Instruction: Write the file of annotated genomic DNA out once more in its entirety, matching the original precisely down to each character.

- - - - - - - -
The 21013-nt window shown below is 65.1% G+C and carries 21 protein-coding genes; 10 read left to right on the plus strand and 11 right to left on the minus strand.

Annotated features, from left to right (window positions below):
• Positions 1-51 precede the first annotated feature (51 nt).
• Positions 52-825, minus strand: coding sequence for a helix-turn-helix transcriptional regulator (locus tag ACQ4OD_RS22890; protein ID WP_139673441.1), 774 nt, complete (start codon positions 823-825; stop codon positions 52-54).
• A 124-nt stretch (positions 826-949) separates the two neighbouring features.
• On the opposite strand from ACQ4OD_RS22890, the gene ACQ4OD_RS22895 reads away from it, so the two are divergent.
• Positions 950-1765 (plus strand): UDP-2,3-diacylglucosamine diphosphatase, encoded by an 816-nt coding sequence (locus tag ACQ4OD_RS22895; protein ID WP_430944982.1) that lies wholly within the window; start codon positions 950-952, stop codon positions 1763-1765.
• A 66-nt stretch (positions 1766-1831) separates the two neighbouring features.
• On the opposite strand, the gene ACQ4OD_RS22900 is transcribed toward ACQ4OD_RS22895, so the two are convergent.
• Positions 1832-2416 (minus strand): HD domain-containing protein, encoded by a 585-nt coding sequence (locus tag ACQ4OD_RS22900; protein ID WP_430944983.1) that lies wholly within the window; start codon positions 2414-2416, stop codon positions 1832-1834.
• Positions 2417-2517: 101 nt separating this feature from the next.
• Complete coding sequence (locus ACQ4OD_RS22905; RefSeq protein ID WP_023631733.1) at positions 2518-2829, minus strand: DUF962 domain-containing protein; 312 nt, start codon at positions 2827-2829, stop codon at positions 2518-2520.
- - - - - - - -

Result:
The 21013-nt window shown below is 65.1% G+C and carries 21 protein-coding genes; 10 read left to right on the plus strand and 11 right to left on the minus strand.

Annotated features, from left to right (window positions below):
• Positions 1-51 precede the first annotated feature (51 nt).
• Positions 52-825, minus strand: coding sequence for a helix-turn-helix transcriptional regulator (locus tag ACQ4OD_RS22890; protein ID WP_139673441.1), 774 nt, complete (start codon positions 823-825; stop codon positions 52-54).
• A 124-nt stretch (positions 826-949) separates the two neighbouring features.
• On the opposite strand from ACQ4OD_RS22890, the gene ACQ4OD_RS22895 reads away from it, so the two are divergent.
• Positions 950-1765 (plus strand): UDP-2,3-diacylglucosamine diphosphatase, encoded by an 816-nt coding sequence (locus tag ACQ4OD_RS22895; protein ID WP_430944982.1) that lies wholly within the window; start codon positions 950-952, stop codon positions 1763-1765.
• A 66-nt stretch (positions 1766-1831) separates the two neighbouring features.
• On the opposite strand, the gene ACQ4OD_RS22900 is transcribed toward ACQ4OD_RS22895, so the two are convergent.
• Positions 1832-2416 (minus strand): HD domain-containing protein, encoded by a 585-nt coding sequence (locus tag ACQ4OD_RS22900; protein ID WP_430944983.1) that lies wholly within the window; start codon positions 2414-2416, stop codon positions 1832-1834.
• Positions 2417-2517: 101 nt separating this feature from the next.
• Complete coding sequence (locus ACQ4OD_RS22905; RefSeq protein ID WP_023631733.1) at positions 2518-2829, minus strand: DUF962 domain-containing protein; 312 nt, start codon at positions 2827-2829, stop codon at positions 2518-2520.